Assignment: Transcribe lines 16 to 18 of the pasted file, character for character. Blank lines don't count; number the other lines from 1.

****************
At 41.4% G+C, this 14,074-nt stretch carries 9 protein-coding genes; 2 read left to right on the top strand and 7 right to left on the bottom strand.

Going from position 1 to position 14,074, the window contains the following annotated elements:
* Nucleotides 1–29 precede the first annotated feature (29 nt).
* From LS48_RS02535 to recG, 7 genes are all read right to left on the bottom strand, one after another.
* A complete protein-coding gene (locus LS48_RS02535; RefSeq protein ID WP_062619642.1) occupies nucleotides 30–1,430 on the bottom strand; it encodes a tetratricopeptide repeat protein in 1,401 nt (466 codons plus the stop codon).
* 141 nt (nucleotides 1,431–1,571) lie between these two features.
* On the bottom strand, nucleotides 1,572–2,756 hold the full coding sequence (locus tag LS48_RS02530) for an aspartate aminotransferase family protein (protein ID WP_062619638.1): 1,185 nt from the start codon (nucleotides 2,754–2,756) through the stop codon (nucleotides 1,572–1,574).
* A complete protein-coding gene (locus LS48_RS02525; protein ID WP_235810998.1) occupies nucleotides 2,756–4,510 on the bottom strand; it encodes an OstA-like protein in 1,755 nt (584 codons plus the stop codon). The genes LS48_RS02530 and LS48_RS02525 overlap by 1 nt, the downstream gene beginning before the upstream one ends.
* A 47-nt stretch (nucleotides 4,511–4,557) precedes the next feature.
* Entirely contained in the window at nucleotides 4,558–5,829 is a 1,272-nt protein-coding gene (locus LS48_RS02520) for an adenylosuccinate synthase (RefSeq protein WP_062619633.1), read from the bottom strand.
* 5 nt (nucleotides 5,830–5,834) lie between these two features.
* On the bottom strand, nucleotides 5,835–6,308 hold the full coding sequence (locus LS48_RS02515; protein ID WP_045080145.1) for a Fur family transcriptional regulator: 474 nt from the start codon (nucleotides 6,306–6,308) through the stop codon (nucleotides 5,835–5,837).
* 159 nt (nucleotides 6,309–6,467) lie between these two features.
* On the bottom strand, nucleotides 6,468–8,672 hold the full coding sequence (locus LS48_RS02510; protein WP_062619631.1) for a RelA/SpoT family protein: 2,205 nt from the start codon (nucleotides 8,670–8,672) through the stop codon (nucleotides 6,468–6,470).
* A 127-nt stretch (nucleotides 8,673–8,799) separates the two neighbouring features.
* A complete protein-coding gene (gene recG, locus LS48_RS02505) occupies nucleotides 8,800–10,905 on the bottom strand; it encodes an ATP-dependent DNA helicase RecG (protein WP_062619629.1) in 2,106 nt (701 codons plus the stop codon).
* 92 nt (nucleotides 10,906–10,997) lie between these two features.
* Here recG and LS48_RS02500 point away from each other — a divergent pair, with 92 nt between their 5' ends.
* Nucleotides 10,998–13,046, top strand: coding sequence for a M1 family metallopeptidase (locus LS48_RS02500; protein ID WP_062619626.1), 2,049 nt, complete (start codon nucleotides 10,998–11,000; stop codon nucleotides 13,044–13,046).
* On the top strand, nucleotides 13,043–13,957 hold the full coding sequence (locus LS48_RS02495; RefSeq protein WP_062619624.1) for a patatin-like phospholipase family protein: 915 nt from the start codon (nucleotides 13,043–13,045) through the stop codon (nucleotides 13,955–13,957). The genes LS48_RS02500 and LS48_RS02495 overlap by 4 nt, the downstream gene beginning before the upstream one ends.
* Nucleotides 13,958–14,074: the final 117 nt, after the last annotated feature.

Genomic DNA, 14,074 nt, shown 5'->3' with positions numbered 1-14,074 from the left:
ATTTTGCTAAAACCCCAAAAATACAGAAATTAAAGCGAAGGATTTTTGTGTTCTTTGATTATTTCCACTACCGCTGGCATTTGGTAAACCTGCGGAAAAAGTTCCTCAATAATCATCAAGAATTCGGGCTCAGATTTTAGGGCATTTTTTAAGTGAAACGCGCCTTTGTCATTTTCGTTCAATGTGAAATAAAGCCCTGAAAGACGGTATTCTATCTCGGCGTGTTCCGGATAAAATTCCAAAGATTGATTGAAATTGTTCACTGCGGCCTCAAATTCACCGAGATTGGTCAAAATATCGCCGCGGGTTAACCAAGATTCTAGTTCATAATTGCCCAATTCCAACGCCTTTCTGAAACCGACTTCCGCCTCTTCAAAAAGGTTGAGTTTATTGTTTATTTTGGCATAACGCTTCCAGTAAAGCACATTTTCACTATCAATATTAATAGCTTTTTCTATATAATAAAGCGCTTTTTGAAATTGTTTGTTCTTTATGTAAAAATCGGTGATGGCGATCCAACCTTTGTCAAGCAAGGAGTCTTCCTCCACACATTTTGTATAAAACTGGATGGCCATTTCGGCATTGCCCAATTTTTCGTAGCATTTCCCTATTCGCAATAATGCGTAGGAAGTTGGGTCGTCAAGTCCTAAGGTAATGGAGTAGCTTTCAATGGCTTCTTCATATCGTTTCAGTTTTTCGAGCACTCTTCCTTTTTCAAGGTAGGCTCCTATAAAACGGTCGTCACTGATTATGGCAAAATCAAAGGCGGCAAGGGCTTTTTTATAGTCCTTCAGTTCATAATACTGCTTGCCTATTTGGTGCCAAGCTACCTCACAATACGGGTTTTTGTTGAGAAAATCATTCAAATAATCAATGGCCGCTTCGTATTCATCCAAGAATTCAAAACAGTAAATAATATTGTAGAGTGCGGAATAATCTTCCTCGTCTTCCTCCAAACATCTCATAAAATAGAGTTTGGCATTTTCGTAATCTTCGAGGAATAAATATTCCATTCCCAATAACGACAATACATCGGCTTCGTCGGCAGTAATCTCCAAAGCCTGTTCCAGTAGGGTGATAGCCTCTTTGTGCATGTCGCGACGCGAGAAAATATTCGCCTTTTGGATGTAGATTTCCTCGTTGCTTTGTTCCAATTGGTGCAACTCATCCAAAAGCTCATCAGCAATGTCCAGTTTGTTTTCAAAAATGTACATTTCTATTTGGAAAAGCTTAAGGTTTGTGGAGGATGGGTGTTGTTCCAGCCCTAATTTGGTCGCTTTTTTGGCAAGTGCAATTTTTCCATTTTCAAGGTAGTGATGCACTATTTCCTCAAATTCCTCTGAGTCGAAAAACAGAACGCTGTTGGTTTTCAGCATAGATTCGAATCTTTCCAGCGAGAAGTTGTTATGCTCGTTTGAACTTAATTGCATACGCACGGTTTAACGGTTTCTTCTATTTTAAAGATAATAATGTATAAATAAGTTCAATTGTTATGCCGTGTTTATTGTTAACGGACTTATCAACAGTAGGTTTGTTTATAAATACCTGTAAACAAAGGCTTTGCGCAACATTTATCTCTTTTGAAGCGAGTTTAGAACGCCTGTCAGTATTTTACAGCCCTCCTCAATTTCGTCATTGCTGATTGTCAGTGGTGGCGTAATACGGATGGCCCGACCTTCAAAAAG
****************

* A complete protein-coding gene (gene recG, locus LS48_RS02505) occupies nucleotides 8,800–10,905 on the bottom strand; it encodes an ATP-dependent DNA helicase RecG (protein WP_062619629.1) in 2,106 nt (701 codons plus the stop codon).
* 92 nt (nucleotides 10,906–10,997) lie between these two features.
* Here recG and LS48_RS02500 point away from each other — a divergent pair, with 92 nt between their 5' ends.